Angela Morabito, a department spokeswomen, said the agency had recently introduced new rules meant to protect students from the unforeseen closure of their university. “This new rule will safeguard students by paving the way for them to continue learning at another institution with minimal interruption to their education,” Morabito said.
The House Committee on Education and Labor also started investigating ACICS, obtaining the emails and documents and then releasing them to USA TODAY. The full outcome of the investigation remains pending.
The chair of the House committee, Bobby Scott, D-Virginia, in an April letter urged DeVos to rescind the federal government’s recognition of the accreditor.
The letter also mentioned the accreditor’s previous failures. Several of the large for-profit colleges it had accredited, like ITT Tech or Corinthian Colleges, closed suddenly in recent years, leaving thousands of students with little to show for years of time and thousands of dollars they’d spent on an education. President Barack Obama’s Education Department had stripped the accreditor of its power in 2016. But after a federal court decision reopened the issue, the department, now part of President Donald Trump’s administration, reinstated the accrediting agency.
“ACICS has continued to demonstrate that it is unable to meet basic accreditation standards and that it is incapable of acting to protect students from low-quality predatory institutions,” Scott said in the letter dated April 1. “As a result, ACICS’s inaction has cost taxpayers hundreds of millions of dollars.”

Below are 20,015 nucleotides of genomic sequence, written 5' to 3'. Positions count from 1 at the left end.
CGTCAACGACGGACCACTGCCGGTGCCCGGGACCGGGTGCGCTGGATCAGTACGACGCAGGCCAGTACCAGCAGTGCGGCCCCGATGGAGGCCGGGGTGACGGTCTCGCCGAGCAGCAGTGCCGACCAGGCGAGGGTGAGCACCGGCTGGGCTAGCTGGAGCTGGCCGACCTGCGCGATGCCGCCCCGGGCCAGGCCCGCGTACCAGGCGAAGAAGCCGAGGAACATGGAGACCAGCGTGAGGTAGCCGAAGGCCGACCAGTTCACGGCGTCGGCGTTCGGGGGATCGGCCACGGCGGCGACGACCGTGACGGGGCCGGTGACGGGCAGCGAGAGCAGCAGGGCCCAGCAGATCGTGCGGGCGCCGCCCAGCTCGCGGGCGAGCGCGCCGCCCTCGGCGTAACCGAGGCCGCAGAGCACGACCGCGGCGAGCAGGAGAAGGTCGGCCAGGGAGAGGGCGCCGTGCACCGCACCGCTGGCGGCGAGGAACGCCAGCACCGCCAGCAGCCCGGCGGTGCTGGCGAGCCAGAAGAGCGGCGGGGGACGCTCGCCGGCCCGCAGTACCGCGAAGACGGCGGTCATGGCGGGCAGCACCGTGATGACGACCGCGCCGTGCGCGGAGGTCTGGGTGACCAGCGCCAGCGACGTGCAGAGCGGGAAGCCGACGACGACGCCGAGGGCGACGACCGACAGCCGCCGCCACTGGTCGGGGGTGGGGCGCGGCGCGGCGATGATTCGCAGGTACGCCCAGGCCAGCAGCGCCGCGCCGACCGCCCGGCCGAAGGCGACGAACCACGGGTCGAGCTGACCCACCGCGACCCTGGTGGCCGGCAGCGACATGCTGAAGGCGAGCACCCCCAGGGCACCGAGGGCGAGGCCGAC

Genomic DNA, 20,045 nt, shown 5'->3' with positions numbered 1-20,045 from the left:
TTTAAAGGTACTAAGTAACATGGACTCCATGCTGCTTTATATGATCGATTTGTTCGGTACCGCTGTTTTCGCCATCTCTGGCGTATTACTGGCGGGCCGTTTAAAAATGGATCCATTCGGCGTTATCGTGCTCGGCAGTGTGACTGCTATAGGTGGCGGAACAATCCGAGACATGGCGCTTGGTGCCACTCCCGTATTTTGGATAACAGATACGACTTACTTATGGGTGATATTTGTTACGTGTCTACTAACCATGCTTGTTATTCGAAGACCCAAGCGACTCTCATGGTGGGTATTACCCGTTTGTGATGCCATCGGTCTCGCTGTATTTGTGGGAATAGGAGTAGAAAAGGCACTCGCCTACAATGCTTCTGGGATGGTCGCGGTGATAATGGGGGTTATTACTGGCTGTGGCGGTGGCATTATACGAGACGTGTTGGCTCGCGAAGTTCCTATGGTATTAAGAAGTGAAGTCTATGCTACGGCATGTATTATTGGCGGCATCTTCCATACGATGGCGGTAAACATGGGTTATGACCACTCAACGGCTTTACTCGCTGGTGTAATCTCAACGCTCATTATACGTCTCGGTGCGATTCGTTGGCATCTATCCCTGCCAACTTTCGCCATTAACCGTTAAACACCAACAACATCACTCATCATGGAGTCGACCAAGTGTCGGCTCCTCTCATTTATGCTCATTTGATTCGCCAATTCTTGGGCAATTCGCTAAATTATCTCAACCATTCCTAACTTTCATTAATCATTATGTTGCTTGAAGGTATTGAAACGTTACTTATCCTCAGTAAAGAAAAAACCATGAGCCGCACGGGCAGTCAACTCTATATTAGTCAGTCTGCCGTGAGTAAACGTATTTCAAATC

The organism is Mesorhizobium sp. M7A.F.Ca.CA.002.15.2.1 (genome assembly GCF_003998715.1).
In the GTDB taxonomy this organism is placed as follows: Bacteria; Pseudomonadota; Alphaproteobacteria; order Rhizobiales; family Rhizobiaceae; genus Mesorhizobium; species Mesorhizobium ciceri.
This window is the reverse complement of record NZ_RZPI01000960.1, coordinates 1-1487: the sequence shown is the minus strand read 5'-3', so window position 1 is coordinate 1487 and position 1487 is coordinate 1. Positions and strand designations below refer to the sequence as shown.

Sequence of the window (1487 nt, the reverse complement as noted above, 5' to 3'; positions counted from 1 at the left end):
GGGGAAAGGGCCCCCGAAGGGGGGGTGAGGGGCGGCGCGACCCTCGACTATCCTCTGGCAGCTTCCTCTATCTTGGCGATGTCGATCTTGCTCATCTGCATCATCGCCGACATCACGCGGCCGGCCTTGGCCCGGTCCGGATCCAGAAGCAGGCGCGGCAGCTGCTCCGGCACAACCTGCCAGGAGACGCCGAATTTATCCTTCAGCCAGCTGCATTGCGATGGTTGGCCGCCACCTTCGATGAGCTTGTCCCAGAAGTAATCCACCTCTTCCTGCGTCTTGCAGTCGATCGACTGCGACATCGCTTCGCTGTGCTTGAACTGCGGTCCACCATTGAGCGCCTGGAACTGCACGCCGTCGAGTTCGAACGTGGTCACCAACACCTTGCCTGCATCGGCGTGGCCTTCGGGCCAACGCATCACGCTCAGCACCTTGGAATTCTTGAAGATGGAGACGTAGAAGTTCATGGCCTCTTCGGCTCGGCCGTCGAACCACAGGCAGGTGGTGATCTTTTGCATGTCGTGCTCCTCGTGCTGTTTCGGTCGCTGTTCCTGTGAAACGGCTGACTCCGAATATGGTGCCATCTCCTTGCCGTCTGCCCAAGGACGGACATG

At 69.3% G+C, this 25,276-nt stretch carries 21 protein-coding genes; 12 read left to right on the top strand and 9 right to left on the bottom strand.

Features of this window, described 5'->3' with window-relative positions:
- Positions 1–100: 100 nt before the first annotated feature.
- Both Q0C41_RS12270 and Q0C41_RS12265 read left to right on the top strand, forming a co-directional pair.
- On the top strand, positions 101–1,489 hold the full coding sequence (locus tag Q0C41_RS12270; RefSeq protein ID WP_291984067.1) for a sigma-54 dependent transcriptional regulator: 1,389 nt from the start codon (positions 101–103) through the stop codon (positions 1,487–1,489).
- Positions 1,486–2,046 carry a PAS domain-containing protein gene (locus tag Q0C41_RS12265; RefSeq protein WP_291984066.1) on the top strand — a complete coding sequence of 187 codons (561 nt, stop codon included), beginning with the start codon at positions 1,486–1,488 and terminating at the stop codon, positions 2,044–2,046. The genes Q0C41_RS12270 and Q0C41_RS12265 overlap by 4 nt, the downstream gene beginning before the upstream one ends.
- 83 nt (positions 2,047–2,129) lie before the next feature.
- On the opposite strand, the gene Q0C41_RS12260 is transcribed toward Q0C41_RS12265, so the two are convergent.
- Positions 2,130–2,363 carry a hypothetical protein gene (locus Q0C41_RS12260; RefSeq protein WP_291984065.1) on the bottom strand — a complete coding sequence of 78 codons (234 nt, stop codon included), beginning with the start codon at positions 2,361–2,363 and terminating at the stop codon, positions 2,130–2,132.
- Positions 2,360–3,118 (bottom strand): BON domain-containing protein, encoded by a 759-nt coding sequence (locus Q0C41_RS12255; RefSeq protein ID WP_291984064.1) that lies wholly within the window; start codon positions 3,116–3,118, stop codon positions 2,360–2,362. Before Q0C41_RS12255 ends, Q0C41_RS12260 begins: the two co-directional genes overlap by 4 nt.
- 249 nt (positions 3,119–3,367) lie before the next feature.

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‘Everyone is sick’
Over the course of a few days last winter, USA TODAY reporters discovered major shortcomings at Reagan National University. The college actively was accredited, but website links to student registration or admissions didn’t work. Reporters couldn’t find any record of the listed faculty members or the president of the university outside of the college’s website. And a reporter visited the campus multiple times and found no faculty members or students.
Emails show ACICS, charged with monitoring the school, was unaware the college lacked these hallmarks of an operating university.
Alerted by USA TODAY’s questions on Feb. 3, members of ACICS emailed back and forth about the best course of action, given the “urgency of the situation.”
One of the staff members, emails show, visited the university’s website and noticed the broken links USA TODAY reporters had found days earlier.
“That’s a big concern,” said Michelle Bonocore, the director of institutional compliance.
ACICS found someone to visit the campus on Saturday, Feb. 8, although the person is not named. On the accreditor’s last visit in December 2019, there were “limited students on campus taking classes in the two classrooms,” staff emails indicated. But the course schedulesuggested the weekend might be a good time to visit “to ensure there are students in class.”